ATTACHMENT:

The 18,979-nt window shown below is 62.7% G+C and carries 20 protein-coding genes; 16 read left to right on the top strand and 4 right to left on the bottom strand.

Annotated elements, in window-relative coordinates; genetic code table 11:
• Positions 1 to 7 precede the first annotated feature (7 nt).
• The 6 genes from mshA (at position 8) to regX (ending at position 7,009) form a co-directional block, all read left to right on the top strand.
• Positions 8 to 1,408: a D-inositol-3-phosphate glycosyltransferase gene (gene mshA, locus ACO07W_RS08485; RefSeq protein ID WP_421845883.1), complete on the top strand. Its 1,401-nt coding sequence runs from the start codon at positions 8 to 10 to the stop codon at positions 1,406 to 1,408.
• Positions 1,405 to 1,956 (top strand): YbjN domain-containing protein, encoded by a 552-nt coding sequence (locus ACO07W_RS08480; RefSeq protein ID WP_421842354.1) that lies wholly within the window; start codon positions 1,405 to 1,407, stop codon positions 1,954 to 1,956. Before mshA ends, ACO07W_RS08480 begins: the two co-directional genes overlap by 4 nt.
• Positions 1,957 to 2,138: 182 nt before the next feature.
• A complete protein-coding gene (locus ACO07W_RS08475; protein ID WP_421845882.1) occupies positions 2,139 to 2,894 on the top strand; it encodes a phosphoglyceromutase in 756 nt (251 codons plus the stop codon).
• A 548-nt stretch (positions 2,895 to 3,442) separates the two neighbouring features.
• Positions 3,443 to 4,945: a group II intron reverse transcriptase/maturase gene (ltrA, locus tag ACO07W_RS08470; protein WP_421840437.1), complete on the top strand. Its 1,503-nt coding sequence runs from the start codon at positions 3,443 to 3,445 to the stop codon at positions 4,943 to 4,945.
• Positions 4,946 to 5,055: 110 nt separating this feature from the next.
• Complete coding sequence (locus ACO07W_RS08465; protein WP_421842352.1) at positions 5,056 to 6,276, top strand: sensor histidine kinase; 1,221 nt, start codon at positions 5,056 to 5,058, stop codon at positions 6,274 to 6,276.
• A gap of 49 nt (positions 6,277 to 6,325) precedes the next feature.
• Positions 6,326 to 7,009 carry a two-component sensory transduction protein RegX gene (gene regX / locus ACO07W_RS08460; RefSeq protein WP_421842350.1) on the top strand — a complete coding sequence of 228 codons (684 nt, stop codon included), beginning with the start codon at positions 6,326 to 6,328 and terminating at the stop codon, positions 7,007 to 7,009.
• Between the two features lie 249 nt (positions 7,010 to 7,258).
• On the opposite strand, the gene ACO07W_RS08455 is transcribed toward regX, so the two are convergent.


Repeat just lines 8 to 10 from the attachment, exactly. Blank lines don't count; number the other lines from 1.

• A complete protein-coding gene (locus ACO07W_RS08475; protein ID WP_421845882.1) occupies positions 2,139 to 2,894 on the top strand; it encodes a phosphoglyceromutase in 756 nt (251 codons plus the stop codon).
• A 548-nt stretch (positions 2,895 to 3,442) separates the two neighbouring features.
• Positions 3,443 to 4,945: a group II intron reverse transcriptase/maturase gene (ltrA, locus tag ACO07W_RS08470; protein WP_421840437.1), complete on the top strand. Its 1,503-nt coding sequence runs from the start codon at positions 3,443 to 3,445 to the stop codon at positions 4,943 to 4,945.